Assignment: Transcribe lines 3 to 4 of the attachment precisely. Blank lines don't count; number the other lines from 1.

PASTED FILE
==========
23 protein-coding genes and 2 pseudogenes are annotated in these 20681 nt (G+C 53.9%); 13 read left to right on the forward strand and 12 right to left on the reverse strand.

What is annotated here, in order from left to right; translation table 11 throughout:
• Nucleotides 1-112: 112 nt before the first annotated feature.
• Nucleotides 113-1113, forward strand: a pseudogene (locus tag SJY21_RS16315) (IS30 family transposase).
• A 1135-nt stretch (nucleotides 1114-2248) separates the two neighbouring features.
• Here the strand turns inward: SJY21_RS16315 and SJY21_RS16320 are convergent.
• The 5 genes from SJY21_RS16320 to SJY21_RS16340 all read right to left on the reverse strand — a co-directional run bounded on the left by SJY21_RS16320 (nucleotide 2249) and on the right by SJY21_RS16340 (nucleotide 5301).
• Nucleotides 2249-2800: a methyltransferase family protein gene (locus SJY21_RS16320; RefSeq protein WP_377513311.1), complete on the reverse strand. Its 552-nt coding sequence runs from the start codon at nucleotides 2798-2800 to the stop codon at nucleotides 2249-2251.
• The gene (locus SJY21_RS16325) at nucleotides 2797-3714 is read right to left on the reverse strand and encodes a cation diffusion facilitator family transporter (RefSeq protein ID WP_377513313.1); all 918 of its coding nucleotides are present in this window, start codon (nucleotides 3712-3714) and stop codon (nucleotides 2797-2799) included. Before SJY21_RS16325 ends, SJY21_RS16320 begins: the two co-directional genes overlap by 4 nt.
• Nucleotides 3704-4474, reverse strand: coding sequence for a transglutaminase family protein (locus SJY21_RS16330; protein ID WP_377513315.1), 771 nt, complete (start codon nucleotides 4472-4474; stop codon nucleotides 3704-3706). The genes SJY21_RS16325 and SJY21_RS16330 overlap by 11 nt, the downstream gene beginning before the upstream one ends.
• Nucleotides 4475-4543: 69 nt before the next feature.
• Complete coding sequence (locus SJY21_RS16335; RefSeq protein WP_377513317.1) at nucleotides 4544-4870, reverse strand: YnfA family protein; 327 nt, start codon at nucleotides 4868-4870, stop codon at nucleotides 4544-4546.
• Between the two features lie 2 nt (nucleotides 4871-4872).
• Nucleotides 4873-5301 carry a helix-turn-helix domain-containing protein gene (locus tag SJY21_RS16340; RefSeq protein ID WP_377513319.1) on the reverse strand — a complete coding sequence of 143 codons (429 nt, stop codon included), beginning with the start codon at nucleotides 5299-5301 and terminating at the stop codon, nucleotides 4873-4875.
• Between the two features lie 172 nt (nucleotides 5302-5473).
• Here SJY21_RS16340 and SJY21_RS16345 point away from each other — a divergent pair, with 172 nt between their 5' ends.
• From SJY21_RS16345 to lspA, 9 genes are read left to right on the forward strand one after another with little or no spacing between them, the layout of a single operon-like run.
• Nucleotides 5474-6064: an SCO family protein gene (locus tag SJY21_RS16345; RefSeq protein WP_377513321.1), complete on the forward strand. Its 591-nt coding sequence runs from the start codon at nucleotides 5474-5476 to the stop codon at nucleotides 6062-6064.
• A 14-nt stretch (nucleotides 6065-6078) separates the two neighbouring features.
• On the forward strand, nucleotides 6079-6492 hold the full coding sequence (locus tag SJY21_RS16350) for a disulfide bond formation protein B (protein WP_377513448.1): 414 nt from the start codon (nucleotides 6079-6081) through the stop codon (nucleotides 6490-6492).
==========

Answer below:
• Nucleotides 1-112: 112 nt before the first annotated feature.
• Nucleotides 113-1113, forward strand: a pseudogene (locus tag SJY21_RS16315) (IS30 family transposase).